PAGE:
Lasting Powers of Attorney (LPA) and Enduring Powers of Attorney (EPA):

A Power of Attorney is drafted in a legal document by a ‘donor’ (the individual appointing an attorney). A person appointed as an attorney, by you (the donor), will make decisions on your behalf. For the more technical reader, these documents find their legal framework in the Powers of Attorney Act 1971 and section 25 of the Trustee Act 1925.

Lasting Powers of Attorney were introduced by the Medical Capacity Act in 2005 and replace the old Enduring Powers of Attorney (EPA’s) from 1 October 2017. Whilst EPAs continue to be valid and will be seen in everyday life, it has not been possible to make an Enduring Power of Attorney since 1 October 2007.

The greater scope of the Lasting Powers of Attorney means the process of creating one and registering it at the Office of the Public Guardian, is considerably more involved than previous EPAs – hence the need for a solicitor. Several amendments have been made to the Lasting Power of Attorney forms since their introduction in 2007. The aim was to make them quicker and easier to complete. The latest piece of legislation was the Lasting Powers of Attorney, Enduring Powers of Attorney and Public Guardian (Amendment) regulations 2015, which came into force on 1 July 2015.

What types of Lasting Powers of Attorney (LPA) are there and which do I need?

There are two types of Lasting Power of Attorney; one which deals with your property and financial affairs and the other that deals with your health and welfare. The two are independent and you (the donor) may appoint different people to act in each of your LPAs.

The one that you require will be specific to your needs. If you wish to have someone deal with your property and financial affairs then you will use the first one however, if it is your health and welfare that you are concerned with then the second. In some cases, it will be both scenarios and therefore it is recommended that you make each.

Is your Lasting Powers of Attorney valid?

The LPA must satisfy the following criteria:

  • It must be in the required form and comply with the specific requirements
  • The person you are giving powers to (the done) must be validly appointed
  • The document must be validly executed (signed) by all parties (you, your witness, certificate provider and attorney)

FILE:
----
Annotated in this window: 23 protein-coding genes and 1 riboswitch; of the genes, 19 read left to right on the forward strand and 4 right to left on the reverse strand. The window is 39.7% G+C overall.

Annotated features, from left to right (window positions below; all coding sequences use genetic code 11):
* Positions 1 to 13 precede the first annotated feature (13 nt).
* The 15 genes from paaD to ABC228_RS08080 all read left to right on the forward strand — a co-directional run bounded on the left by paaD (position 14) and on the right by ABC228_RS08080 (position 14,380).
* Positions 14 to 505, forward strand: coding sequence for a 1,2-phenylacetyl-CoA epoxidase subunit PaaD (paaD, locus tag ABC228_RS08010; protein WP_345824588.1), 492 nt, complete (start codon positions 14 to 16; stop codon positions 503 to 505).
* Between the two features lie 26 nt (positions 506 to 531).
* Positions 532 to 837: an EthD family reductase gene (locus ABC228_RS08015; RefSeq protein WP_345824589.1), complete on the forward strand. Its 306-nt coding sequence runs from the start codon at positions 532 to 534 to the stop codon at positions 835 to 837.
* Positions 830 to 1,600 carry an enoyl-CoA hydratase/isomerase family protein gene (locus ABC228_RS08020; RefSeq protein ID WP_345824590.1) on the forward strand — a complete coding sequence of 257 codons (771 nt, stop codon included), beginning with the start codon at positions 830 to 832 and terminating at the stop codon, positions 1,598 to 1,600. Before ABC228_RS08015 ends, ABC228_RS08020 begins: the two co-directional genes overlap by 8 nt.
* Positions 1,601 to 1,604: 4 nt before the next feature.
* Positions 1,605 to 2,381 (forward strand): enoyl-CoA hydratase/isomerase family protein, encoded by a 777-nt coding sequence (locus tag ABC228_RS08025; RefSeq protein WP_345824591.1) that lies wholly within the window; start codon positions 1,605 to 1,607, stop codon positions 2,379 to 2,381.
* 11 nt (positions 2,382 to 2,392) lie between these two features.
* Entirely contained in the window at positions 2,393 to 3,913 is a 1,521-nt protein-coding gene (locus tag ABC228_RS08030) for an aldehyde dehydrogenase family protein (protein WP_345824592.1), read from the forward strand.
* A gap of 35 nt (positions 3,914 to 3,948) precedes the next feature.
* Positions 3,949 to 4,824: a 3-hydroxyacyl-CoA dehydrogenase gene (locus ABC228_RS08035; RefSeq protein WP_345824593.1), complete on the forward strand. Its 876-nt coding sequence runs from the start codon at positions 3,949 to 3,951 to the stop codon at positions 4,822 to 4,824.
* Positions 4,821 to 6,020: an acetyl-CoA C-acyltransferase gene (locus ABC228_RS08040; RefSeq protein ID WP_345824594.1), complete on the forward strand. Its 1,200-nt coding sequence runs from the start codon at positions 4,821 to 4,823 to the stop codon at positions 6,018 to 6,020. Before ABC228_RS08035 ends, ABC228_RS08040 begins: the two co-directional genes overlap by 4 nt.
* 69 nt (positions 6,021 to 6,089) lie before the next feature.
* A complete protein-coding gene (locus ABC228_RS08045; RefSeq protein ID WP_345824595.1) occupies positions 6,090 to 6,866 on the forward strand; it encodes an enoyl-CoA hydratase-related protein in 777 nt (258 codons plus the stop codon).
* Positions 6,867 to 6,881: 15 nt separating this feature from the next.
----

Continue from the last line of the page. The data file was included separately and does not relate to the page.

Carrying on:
• The document must be registered in accordance with the law
  • At the time of signing, the you must be 18 years old (or older) and must have capacity to sign the document

*If the document fails to satisfy any of the above, it will not give any authority and be invalid.

What powers dose my attorney have and what will their duties be?

The latest LPA forms contain a provision to notify others that you are making an LPA. This has been introduced as a safeguarding measure and to avoid people being forced into making a Lasting Power of Attorney that gives someone else the ability to manage your affairs. It is advisable to notify all of your relatives when you are giving someone power over your affairs.

When making an LPA, you may choose to state the name of the person that you wish to be notified in the event that an application for the registration of the LPA is made. This is optional however, and you may decide not to name anyone to be notified. The purpose of the notification is to reduce the risk of the power being used in inappropriately or unlawfully. Where there are no concerns about your mental capacity and the application to register is submitted immediately after the document is signed, then the donor might not want anyone to be notified.

The attorney does not have any power to act until the LPA is registered with the Office of the Public Guardian. In addition, in the case of a health and welfare, the attorney cannot act until the donor has lost mental capacity to make the particular decision themselves. This restriction can apply to property and financial affairs if specified in the Lasting Power of Attorney.

A solicitor or doctor will provide a certificate and they must sign the LPA form to confirm that they have discussed the LPA with you and that, in their opinion, at the date of signing you:

  1. Understand the purpose of the power of the authority you give to your attorney;
  2. Are not subject to fraud or undue pressure to create the power;
  3. Confirm there is nothing else that would prevent the LPA from being created by the completion of the paperwork.
How can you make a Lasting Power of Attorney properly?

The only real way to be sure, is to instruct a firm of solicitors. We often take this sort of work, on behalf of our private clients, and the fees range depending on your individual requirements. To register the LPA at the Office of the Public Guardian costs £82 (correct at 7 April 2019) and the professional fee is usually £400 plus VAT. If you are making two LPAs, then you have to pay the £82 for each document that you wish to register, and the firm’s professional fee for each, being a total of £800 plus VAT. Sometimes there are other requirements by our clients, and we can quote specifically on an individual basis depending on those needs.

If you need advice, then call (01273) 726951 today the contact us section of the website.

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